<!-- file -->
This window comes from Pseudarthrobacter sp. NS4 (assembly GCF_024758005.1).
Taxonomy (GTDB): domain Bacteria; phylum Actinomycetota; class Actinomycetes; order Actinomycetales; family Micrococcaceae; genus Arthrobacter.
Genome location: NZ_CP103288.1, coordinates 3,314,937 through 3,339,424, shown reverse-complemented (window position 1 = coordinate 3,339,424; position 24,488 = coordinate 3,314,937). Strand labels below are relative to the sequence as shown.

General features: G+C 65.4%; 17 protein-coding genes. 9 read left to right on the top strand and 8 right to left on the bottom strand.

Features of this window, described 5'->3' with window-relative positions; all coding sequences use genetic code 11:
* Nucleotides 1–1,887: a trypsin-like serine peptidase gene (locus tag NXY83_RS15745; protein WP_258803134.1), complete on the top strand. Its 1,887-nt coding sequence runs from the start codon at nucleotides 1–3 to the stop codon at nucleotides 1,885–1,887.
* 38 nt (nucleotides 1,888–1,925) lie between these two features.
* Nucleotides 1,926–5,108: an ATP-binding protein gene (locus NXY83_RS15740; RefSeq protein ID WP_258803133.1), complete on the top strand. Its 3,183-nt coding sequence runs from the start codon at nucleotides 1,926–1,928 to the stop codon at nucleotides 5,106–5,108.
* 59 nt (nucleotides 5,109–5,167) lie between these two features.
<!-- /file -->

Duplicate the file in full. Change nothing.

This window comes from Pseudarthrobacter sp. NS4 (assembly GCF_024758005.1).
Taxonomy (GTDB): domain Bacteria; phylum Actinomycetota; class Actinomycetes; order Actinomycetales; family Micrococcaceae; genus Arthrobacter.
Genome location: NZ_CP103288.1, coordinates 3,314,937 through 3,339,424, shown reverse-complemented (window position 1 = coordinate 3,339,424; position 24,488 = coordinate 3,314,937). Strand labels below are relative to the sequence as shown.

General features: G+C 65.4%; 17 protein-coding genes. 9 read left to right on the top strand and 8 right to left on the bottom strand.

Features of this window, described 5'->3' with window-relative positions; all coding sequences use genetic code 11:
* Nucleotides 1–1,887: a trypsin-like serine peptidase gene (locus tag NXY83_RS15745; protein WP_258803134.1), complete on the top strand. Its 1,887-nt coding sequence runs from the start codon at nucleotides 1–3 to the stop codon at nucleotides 1,885–1,887.
* 38 nt (nucleotides 1,888–1,925) lie between these two features.
* Nucleotides 1,926–5,108: an ATP-binding protein gene (locus NXY83_RS15740; RefSeq protein ID WP_258803133.1), complete on the top strand. Its 3,183-nt coding sequence runs from the start codon at nucleotides 1,926–1,928 to the stop codon at nucleotides 5,106–5,108.
* 59 nt (nucleotides 5,109–5,167) lie between these two features.